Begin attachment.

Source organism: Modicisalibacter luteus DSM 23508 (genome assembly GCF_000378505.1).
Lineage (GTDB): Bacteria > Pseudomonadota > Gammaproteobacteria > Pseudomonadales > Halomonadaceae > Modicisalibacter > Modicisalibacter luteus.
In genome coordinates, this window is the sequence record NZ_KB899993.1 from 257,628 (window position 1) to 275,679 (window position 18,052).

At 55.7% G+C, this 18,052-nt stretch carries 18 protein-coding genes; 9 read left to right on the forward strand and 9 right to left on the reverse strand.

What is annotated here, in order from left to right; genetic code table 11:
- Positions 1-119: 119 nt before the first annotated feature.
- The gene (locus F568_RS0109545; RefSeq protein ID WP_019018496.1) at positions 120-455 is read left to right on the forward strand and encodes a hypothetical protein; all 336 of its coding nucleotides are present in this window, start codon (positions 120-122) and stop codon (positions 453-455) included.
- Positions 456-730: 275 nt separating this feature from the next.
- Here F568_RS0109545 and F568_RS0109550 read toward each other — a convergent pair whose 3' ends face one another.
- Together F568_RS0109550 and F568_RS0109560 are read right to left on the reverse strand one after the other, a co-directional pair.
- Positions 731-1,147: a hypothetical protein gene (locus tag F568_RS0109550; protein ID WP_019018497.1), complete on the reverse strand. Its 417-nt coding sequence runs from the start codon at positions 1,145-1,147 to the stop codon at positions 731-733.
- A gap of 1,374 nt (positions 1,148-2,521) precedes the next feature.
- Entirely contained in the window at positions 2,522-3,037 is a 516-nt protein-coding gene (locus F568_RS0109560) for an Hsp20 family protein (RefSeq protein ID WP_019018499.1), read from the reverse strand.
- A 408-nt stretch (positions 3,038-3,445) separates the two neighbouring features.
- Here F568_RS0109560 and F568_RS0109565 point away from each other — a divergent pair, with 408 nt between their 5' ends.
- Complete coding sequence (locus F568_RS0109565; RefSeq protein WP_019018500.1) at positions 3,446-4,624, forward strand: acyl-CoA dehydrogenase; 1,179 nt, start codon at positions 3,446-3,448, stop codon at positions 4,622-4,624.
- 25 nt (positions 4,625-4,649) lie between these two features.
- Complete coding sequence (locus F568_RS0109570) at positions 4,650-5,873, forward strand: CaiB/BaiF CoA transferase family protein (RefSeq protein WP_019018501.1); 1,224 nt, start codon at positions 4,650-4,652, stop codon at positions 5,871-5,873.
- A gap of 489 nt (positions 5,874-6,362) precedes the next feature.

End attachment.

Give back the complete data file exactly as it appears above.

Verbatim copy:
Source organism: Modicisalibacter luteus DSM 23508 (genome assembly GCF_000378505.1).
Lineage (GTDB): Bacteria > Pseudomonadota > Gammaproteobacteria > Pseudomonadales > Halomonadaceae > Modicisalibacter > Modicisalibacter luteus.
In genome coordinates, this window is the sequence record NZ_KB899993.1 from 257,628 (window position 1) to 275,679 (window position 18,052).

At 55.7% G+C, this 18,052-nt stretch carries 18 protein-coding genes; 9 read left to right on the forward strand and 9 right to left on the reverse strand.

What is annotated here, in order from left to right; genetic code table 11:
- Positions 1-119: 119 nt before the first annotated feature.
- The gene (locus F568_RS0109545; RefSeq protein ID WP_019018496.1) at positions 120-455 is read left to right on the forward strand and encodes a hypothetical protein; all 336 of its coding nucleotides are present in this window, start codon (positions 120-122) and stop codon (positions 453-455) included.
- Positions 456-730: 275 nt separating this feature from the next.
- Here F568_RS0109545 and F568_RS0109550 read toward each other — a convergent pair whose 3' ends face one another.
- Together F568_RS0109550 and F568_RS0109560 are read right to left on the reverse strand one after the other, a co-directional pair.
- Positions 731-1,147: a hypothetical protein gene (locus tag F568_RS0109550; protein ID WP_019018497.1), complete on the reverse strand. Its 417-nt coding sequence runs from the start codon at positions 1,145-1,147 to the stop codon at positions 731-733.
- A gap of 1,374 nt (positions 1,148-2,521) precedes the next feature.
- Entirely contained in the window at positions 2,522-3,037 is a 516-nt protein-coding gene (locus F568_RS0109560) for an Hsp20 family protein (RefSeq protein ID WP_019018499.1), read from the reverse strand.
- A 408-nt stretch (positions 3,038-3,445) separates the two neighbouring features.
- Here F568_RS0109560 and F568_RS0109565 point away from each other — a divergent pair, with 408 nt between their 5' ends.
- Complete coding sequence (locus F568_RS0109565; RefSeq protein WP_019018500.1) at positions 3,446-4,624, forward strand: acyl-CoA dehydrogenase; 1,179 nt, start codon at positions 3,446-3,448, stop codon at positions 4,622-4,624.
- 25 nt (positions 4,625-4,649) lie between these two features.
- Complete coding sequence (locus F568_RS0109570) at positions 4,650-5,873, forward strand: CaiB/BaiF CoA transferase family protein (RefSeq protein WP_019018501.1); 1,224 nt, start codon at positions 4,650-4,652, stop codon at positions 5,871-5,873.
- A gap of 489 nt (positions 5,874-6,362) precedes the next feature.